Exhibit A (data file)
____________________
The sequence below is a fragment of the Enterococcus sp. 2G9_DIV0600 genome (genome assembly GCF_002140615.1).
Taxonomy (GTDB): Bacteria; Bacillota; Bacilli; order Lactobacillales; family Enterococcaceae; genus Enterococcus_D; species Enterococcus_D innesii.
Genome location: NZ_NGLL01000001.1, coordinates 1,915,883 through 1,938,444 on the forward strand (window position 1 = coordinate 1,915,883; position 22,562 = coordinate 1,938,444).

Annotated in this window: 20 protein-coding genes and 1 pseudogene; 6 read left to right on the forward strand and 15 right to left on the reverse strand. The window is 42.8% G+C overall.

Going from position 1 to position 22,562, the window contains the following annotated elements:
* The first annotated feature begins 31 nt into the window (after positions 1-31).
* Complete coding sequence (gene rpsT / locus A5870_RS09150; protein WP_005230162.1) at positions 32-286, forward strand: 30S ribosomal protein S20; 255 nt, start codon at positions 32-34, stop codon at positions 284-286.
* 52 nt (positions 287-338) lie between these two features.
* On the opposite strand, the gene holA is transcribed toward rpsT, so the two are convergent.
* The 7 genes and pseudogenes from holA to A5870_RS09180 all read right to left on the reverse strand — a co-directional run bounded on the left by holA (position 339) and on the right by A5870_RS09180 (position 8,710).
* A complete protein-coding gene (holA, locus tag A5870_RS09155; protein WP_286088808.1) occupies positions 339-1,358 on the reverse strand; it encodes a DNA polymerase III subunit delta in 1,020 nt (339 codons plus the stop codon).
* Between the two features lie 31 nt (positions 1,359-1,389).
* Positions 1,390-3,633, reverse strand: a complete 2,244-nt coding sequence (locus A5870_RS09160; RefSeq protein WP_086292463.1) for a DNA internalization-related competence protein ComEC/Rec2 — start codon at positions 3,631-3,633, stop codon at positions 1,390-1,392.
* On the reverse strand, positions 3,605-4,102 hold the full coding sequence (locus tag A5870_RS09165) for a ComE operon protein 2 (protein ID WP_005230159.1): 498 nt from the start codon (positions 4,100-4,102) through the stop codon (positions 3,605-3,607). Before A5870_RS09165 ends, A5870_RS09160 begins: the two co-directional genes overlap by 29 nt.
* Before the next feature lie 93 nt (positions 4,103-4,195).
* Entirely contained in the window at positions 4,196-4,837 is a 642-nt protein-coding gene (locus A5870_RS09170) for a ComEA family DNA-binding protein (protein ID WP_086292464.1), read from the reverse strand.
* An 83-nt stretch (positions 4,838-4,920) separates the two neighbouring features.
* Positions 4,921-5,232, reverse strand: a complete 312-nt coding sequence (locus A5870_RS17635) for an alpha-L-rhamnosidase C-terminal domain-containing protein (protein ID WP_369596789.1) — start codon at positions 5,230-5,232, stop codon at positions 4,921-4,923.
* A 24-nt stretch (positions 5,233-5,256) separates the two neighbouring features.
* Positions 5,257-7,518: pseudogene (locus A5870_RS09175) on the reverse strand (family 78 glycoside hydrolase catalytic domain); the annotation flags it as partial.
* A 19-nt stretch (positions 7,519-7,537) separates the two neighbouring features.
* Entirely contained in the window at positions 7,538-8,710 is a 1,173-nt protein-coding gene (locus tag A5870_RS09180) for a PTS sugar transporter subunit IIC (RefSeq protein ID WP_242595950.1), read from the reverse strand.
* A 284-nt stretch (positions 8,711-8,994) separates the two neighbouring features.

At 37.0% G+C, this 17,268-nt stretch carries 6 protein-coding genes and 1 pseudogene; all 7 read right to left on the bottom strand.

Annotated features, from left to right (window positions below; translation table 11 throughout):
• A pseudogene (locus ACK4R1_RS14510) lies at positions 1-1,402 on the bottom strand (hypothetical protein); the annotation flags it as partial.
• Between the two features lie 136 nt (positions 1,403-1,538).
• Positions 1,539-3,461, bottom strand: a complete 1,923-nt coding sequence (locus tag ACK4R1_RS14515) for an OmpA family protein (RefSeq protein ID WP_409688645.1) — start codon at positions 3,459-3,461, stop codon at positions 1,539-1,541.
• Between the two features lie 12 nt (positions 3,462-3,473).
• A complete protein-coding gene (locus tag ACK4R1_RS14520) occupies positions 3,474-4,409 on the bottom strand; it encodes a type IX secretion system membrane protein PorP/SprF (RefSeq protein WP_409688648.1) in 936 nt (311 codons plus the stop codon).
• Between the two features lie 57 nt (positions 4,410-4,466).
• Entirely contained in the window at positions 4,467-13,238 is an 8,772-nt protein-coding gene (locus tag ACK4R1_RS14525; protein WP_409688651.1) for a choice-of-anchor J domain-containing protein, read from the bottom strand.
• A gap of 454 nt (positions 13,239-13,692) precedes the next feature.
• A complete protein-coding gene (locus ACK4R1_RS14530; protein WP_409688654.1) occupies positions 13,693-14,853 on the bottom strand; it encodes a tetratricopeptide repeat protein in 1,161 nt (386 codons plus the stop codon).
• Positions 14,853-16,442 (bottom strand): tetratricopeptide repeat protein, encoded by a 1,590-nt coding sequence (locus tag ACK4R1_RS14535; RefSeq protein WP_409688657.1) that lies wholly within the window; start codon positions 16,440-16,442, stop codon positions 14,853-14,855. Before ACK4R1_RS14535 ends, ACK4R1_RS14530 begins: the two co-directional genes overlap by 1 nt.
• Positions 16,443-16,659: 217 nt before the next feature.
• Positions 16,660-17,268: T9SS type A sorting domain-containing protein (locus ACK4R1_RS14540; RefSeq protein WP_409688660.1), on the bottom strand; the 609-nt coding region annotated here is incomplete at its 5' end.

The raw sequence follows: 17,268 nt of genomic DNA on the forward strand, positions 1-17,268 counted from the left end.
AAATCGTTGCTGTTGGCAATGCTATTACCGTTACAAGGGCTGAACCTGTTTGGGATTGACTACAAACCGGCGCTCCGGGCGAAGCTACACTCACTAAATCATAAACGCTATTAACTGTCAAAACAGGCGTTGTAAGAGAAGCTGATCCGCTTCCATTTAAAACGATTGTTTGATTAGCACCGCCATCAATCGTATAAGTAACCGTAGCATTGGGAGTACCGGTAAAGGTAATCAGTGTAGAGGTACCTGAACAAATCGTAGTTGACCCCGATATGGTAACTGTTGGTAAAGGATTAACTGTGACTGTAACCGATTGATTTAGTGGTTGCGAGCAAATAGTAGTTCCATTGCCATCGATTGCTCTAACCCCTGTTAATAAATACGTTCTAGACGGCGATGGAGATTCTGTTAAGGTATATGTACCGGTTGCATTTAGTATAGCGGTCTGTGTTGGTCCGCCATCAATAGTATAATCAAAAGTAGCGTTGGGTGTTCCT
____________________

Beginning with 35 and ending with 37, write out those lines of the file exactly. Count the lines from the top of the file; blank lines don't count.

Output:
• Positions 14,853-16,442 (bottom strand): tetratricopeptide repeat protein, encoded by a 1,590-nt coding sequence (locus tag ACK4R1_RS14535; RefSeq protein WP_409688657.1) that lies wholly within the window; start codon positions 16,440-16,442, stop codon positions 14,853-14,855. Before ACK4R1_RS14535 ends, ACK4R1_RS14530 begins: the two co-directional genes overlap by 1 nt.
• Positions 16,443-16,659: 217 nt before the next feature.
• Positions 16,660-17,268: T9SS type A sorting domain-containing protein (locus ACK4R1_RS14540; RefSeq protein WP_409688660.1), on the bottom strand; the 609-nt coding region annotated here is incomplete at its 5' end.